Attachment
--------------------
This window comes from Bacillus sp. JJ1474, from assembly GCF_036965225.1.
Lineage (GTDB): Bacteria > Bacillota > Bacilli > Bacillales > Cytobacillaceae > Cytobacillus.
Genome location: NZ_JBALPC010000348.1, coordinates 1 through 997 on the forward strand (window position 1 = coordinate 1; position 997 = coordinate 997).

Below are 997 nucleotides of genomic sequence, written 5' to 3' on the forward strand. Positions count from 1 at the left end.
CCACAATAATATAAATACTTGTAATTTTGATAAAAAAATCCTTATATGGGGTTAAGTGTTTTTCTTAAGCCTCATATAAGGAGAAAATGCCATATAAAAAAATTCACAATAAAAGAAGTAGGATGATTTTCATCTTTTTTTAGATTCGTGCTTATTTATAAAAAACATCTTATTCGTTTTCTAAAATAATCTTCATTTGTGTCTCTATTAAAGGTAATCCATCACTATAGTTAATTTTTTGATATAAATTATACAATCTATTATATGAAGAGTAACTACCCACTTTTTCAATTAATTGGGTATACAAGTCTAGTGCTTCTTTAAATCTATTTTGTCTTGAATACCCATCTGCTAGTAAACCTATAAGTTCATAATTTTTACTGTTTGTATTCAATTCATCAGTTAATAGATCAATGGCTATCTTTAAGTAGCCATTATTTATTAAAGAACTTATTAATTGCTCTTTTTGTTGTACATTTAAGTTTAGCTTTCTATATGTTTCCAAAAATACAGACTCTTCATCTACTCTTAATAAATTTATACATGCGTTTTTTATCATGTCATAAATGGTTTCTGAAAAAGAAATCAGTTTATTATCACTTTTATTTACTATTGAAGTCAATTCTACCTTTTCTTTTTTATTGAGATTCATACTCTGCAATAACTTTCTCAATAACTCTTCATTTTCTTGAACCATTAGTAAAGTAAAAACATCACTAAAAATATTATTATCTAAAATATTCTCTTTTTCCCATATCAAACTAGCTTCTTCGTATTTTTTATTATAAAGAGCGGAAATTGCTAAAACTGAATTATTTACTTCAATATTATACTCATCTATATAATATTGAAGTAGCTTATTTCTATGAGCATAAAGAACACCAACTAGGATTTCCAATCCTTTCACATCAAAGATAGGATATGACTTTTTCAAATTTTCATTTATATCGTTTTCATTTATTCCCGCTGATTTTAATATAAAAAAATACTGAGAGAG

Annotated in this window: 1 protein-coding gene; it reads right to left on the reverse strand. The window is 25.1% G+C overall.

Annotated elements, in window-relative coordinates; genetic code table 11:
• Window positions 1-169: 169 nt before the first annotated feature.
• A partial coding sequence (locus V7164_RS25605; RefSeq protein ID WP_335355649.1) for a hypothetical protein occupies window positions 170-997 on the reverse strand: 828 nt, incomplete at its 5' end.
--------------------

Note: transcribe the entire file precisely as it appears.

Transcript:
This window comes from Bacillus sp. JJ1474, from assembly GCF_036965225.1.
Lineage (GTDB): Bacteria > Bacillota > Bacilli > Bacillales > Cytobacillaceae > Cytobacillus.
Genome location: NZ_JBALPC010000348.1, coordinates 1 through 997 on the forward strand (window position 1 = coordinate 1; position 997 = coordinate 997).

Below are 997 nucleotides of genomic sequence, written 5' to 3' on the forward strand. Positions count from 1 at the left end.
CCACAATAATATAAATACTTGTAATTTTGATAAAAAAATCCTTATATGGGGTTAAGTGTTTTTCTTAAGCCTCATATAAGGAGAAAATGCCATATAAAAAAATTCACAATAAAAGAAGTAGGATGATTTTCATCTTTTTTTAGATTCGTGCTTATTTATAAAAAACATCTTATTCGTTTTCTAAAATAATCTTCATTTGTGTCTCTATTAAAGGTAATCCATCACTATAGTTAATTTTTTGATATAAATTATACAATCTATTATATGAAGAGTAACTACCCACTTTTTCAATTAATTGGGTATACAAGTCTAGTGCTTCTTTAAATCTATTTTGTCTTGAATACCCATCTGCTAGTAAACCTATAAGTTCATAATTTTTACTGTTTGTATTCAATTCATCAGTTAATAGATCAATGGCTATCTTTAAGTAGCCATTATTTATTAAAGAACTTATTAATTGCTCTTTTTGTTGTACATTTAAGTTTAGCTTTCTATATGTTTCCAAAAATACAGACTCTTCATCTACTCTTAATAAATTTATACATGCGTTTTTTATCATGTCATAAATGGTTTCTGAAAAAGAAATCAGTTTATTATCACTTTTATTTACTATTGAAGTCAATTCTACCTTTTCTTTTTTATTGAGATTCATACTCTGCAATAACTTTCTCAATAACTCTTCATTTTCTTGAACCATTAGTAAAGTAAAAACATCACTAAAAATATTATTATCTAAAATATTCTCTTTTTCCCATATCAAACTAGCTTCTTCGTATTTTTTATTATAAAGAGCGGAAATTGCTAAAACTGAATTATTTACTTCAATATTATACTCATCTATATAATATTGAAGTAGCTTATTTCTATGAGCATAAAGAACACCAACTAGGATTTCCAATCCTTTCACATCAAAGATAGGATATGACTTTTTCAAATTTTCATTTATATCGTTTTCATTTATTCCCGCTGATTTTAATATAAAAAAATACTGAGAGAG

Annotated in this window: 1 protein-coding gene; it reads right to left on the reverse strand. The window is 25.1% G+C overall.

Annotated elements, in window-relative coordinates; genetic code table 11:
• Window positions 1-169: 169 nt before the first annotated feature.
• A partial coding sequence (locus V7164_RS25605; RefSeq protein ID WP_335355649.1) for a hypothetical protein occupies window positions 170-997 on the reverse strand: 828 nt, incomplete at its 5' end.